Department of Public Health awaiting confirmation on new COVID-19 cases


Five more Georgia residents have tested positive for COVID-19 in testing conducted by the Department of Public Health Laboratory.

Those results are considered presumptive positives and have been forwarded to the Centers for Disease Control and Prevention for confirmation.

These five latest cases involve one resident each from Charlton and Fulton counties and three from Cobb County.

Four of those five – all except the Fulton County resident – are hospitalized.

One of the Cobb County patients has a history of travel outside the country, but the source of the remaining four infections remains unknown.

Georgia currently has six confirmed cases of COVID-19 including three in Fulton County and one each in Floyd, Polk and Cobb counties.

State officials are now awaiting CDC confirmation on 16 presumptive positive test results from the DPH Laboratory.

Those include three patients in Fulton County, six in Cobb County, two each in Dekalb and Gwinnett counties and one each in Fayette, Cherokee and Charlton counties.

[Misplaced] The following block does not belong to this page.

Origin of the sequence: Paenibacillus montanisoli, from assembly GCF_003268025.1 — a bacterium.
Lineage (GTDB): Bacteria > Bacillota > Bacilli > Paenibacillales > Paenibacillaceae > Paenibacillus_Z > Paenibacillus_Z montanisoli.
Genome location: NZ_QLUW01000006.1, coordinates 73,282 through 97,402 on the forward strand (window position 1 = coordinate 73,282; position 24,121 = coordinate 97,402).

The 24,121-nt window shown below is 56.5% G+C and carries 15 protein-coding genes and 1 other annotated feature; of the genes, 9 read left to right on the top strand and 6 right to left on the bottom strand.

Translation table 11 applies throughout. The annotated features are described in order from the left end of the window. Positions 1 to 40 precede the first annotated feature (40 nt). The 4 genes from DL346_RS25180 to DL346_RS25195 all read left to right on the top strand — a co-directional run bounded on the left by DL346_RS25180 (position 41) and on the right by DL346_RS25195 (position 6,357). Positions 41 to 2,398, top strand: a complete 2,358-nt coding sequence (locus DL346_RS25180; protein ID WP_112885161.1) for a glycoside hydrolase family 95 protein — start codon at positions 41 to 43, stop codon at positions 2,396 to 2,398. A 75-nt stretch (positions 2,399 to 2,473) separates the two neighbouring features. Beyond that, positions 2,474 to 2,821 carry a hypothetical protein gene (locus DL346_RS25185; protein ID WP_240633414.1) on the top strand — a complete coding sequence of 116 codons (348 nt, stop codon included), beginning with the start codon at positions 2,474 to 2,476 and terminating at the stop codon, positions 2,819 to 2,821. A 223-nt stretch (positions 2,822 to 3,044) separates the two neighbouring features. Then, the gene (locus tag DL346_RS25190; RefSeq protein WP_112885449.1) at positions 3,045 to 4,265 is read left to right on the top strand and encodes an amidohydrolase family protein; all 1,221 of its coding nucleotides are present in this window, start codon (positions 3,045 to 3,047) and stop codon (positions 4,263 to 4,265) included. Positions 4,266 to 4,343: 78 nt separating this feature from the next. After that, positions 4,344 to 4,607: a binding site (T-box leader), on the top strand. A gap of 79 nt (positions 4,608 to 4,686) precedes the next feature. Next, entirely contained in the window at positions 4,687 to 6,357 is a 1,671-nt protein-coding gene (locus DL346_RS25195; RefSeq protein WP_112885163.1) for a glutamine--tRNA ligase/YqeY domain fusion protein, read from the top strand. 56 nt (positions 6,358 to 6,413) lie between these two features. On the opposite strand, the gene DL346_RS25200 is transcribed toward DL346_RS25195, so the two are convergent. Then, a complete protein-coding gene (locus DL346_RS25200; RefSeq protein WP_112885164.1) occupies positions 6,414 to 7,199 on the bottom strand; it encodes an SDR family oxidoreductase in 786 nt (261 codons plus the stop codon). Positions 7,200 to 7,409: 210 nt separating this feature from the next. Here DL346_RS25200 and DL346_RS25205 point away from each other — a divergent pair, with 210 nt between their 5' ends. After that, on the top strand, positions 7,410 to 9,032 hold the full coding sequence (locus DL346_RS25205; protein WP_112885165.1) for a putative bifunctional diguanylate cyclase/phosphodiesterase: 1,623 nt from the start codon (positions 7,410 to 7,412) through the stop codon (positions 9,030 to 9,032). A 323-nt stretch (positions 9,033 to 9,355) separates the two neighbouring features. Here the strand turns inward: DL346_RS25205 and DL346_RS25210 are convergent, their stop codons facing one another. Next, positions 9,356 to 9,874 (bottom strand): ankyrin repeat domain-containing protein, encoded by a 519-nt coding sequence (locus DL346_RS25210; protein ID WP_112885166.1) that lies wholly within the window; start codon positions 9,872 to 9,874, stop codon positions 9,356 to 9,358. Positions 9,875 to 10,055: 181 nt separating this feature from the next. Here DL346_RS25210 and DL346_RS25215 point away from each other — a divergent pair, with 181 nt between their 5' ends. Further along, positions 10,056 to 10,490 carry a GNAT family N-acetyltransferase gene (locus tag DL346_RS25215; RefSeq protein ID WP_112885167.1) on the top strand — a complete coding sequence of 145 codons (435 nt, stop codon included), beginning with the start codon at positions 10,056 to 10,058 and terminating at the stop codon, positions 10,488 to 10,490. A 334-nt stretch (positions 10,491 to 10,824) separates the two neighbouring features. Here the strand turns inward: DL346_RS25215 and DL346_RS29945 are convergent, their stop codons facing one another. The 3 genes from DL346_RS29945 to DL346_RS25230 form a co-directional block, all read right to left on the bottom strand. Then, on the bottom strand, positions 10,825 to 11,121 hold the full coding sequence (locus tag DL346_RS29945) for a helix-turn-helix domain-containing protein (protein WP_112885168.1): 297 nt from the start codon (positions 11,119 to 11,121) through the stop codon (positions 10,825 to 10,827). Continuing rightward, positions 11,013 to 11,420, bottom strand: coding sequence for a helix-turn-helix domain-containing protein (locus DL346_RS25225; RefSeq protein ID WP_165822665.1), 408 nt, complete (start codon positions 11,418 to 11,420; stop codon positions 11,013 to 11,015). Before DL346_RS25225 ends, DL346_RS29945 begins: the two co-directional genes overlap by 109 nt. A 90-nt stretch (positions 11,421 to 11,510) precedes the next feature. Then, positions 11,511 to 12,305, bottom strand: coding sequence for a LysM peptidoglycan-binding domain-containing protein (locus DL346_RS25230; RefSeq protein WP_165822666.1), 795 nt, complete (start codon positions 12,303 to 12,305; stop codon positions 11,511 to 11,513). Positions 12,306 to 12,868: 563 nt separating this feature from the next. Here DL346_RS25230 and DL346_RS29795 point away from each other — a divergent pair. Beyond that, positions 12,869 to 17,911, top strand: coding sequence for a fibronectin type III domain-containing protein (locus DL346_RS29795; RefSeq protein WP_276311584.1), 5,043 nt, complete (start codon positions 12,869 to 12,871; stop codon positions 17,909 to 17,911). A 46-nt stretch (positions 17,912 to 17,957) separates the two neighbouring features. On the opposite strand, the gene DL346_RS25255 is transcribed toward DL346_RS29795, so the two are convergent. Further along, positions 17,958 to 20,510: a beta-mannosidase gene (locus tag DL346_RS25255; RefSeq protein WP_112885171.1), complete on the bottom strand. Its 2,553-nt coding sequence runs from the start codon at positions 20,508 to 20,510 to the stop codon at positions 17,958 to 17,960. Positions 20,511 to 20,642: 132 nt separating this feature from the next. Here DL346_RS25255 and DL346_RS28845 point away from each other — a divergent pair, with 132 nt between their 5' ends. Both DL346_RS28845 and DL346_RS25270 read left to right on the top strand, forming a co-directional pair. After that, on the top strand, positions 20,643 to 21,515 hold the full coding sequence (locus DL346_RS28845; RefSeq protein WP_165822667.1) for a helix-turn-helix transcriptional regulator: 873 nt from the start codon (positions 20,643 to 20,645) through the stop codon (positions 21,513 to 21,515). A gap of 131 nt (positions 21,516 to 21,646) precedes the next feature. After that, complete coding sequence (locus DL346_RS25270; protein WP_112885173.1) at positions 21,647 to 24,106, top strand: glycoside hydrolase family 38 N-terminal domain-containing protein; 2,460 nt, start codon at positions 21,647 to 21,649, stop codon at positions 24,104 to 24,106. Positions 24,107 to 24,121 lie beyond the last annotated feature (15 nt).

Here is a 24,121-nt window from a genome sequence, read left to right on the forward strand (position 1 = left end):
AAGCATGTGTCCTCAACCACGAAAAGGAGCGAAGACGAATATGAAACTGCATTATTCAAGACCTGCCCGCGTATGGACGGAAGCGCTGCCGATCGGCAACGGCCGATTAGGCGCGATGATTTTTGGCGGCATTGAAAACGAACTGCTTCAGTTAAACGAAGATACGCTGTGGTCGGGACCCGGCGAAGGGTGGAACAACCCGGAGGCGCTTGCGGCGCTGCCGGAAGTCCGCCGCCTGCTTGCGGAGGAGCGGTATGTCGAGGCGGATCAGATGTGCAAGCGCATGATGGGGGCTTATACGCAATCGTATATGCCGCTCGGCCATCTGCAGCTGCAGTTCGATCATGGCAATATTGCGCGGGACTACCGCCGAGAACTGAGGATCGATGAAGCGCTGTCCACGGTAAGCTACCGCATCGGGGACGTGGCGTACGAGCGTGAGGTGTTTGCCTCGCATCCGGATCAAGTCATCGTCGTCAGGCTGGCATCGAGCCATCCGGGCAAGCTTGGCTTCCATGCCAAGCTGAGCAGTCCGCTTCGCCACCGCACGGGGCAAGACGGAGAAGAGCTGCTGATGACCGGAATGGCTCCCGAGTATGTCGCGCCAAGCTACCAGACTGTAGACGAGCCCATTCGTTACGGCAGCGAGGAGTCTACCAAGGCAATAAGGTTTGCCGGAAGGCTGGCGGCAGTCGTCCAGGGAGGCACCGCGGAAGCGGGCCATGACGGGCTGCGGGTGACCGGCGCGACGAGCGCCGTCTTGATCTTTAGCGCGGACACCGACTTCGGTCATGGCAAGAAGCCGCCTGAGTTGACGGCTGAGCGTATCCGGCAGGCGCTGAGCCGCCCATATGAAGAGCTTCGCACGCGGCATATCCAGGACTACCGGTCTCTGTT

A statement from Governor Brian Kemps office says that moving forward, his office and the DPH will update COVID-19 case numbers on Twitter. That information will be available at @GovKemp. Information from the Department of Public Health will be available at @GaDPH.

Authorities say the overall risk of COVID-19 to the general public remains low, but they are now advising that elderly people and individuals with chronic medical conditions may be at increased risk.

All Georgians are advised to follow the following basic prevention measures:

Wash your hands often with soap and warm water for at least 20 seconds.

If soap and water are not available, use an alcohol-based hand sanitizer.

Avoid touching your eyes, nose and mouth with unwashed hands.

Avoid close contact with people who are sick.

Stay home when you are sick.

Cover your cough or sneeze with a tissue, then throw the tissue in the trash.
Clean and disinfect frequently touched objects and surfaces.

If you have recently traveled to areas where there are ongoing outbreaks of COVID-19 and you develop a fever with cough and shortness of breath within 14 days of your travel, or if you have had contact with someone who is suspected to have COVID-19, stay home and call your health care provider or local health department right away. Be sure to call before going to a doctor’s office, emergency room or urgent care center and tell them about your travel and symptoms.

For additional information about COVID-19, please visit or

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